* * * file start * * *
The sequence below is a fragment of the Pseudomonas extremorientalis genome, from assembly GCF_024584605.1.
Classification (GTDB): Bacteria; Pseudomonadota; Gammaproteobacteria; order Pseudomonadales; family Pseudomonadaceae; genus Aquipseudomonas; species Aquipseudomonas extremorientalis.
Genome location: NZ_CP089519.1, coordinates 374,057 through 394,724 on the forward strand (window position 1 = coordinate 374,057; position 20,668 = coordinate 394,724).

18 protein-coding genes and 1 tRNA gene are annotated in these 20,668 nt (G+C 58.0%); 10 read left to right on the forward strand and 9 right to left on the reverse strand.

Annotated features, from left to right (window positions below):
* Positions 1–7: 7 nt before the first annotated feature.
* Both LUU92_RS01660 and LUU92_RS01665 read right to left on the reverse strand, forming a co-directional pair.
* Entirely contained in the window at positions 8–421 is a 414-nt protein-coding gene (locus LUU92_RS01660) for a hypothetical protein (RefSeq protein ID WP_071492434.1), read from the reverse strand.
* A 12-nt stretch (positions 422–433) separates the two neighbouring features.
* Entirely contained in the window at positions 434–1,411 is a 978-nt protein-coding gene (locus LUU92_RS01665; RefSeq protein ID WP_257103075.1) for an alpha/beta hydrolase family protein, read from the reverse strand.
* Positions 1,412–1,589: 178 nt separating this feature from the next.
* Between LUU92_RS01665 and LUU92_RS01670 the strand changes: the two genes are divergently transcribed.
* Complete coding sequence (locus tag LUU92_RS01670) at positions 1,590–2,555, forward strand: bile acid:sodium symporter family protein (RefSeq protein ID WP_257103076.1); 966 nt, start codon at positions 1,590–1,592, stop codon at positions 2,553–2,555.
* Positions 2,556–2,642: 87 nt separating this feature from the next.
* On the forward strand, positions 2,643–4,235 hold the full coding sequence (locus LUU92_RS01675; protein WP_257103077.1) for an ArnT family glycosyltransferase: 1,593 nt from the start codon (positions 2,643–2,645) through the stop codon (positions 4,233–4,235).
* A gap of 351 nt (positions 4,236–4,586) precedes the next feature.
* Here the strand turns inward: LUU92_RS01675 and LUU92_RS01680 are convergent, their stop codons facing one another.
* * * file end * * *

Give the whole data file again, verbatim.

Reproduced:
The sequence below is a fragment of the Pseudomonas extremorientalis genome, from assembly GCF_024584605.1.
Classification (GTDB): Bacteria; Pseudomonadota; Gammaproteobacteria; order Pseudomonadales; family Pseudomonadaceae; genus Aquipseudomonas; species Aquipseudomonas extremorientalis.
Genome location: NZ_CP089519.1, coordinates 374,057 through 394,724 on the forward strand (window position 1 = coordinate 374,057; position 20,668 = coordinate 394,724).

18 protein-coding genes and 1 tRNA gene are annotated in these 20,668 nt (G+C 58.0%); 10 read left to right on the forward strand and 9 right to left on the reverse strand.

Annotated features, from left to right (window positions below):
* Positions 1–7: 7 nt before the first annotated feature.
* Both LUU92_RS01660 and LUU92_RS01665 read right to left on the reverse strand, forming a co-directional pair.
* Entirely contained in the window at positions 8–421 is a 414-nt protein-coding gene (locus LUU92_RS01660) for a hypothetical protein (RefSeq protein ID WP_071492434.1), read from the reverse strand.
* A 12-nt stretch (positions 422–433) separates the two neighbouring features.
* Entirely contained in the window at positions 434–1,411 is a 978-nt protein-coding gene (locus LUU92_RS01665; RefSeq protein ID WP_257103075.1) for an alpha/beta hydrolase family protein, read from the reverse strand.
* Positions 1,412–1,589: 178 nt separating this feature from the next.
* Between LUU92_RS01665 and LUU92_RS01670 the strand changes: the two genes are divergently transcribed.
* Complete coding sequence (locus tag LUU92_RS01670) at positions 1,590–2,555, forward strand: bile acid:sodium symporter family protein (RefSeq protein ID WP_257103076.1); 966 nt, start codon at positions 1,590–1,592, stop codon at positions 2,553–2,555.
* Positions 2,556–2,642: 87 nt separating this feature from the next.
* On the forward strand, positions 2,643–4,235 hold the full coding sequence (locus LUU92_RS01675; protein WP_257103077.1) for an ArnT family glycosyltransferase: 1,593 nt from the start codon (positions 2,643–2,645) through the stop codon (positions 4,233–4,235).
* A gap of 351 nt (positions 4,236–4,586) precedes the next feature.
* Here the strand turns inward: LUU92_RS01675 and LUU92_RS01680 are convergent, their stop codons facing one another.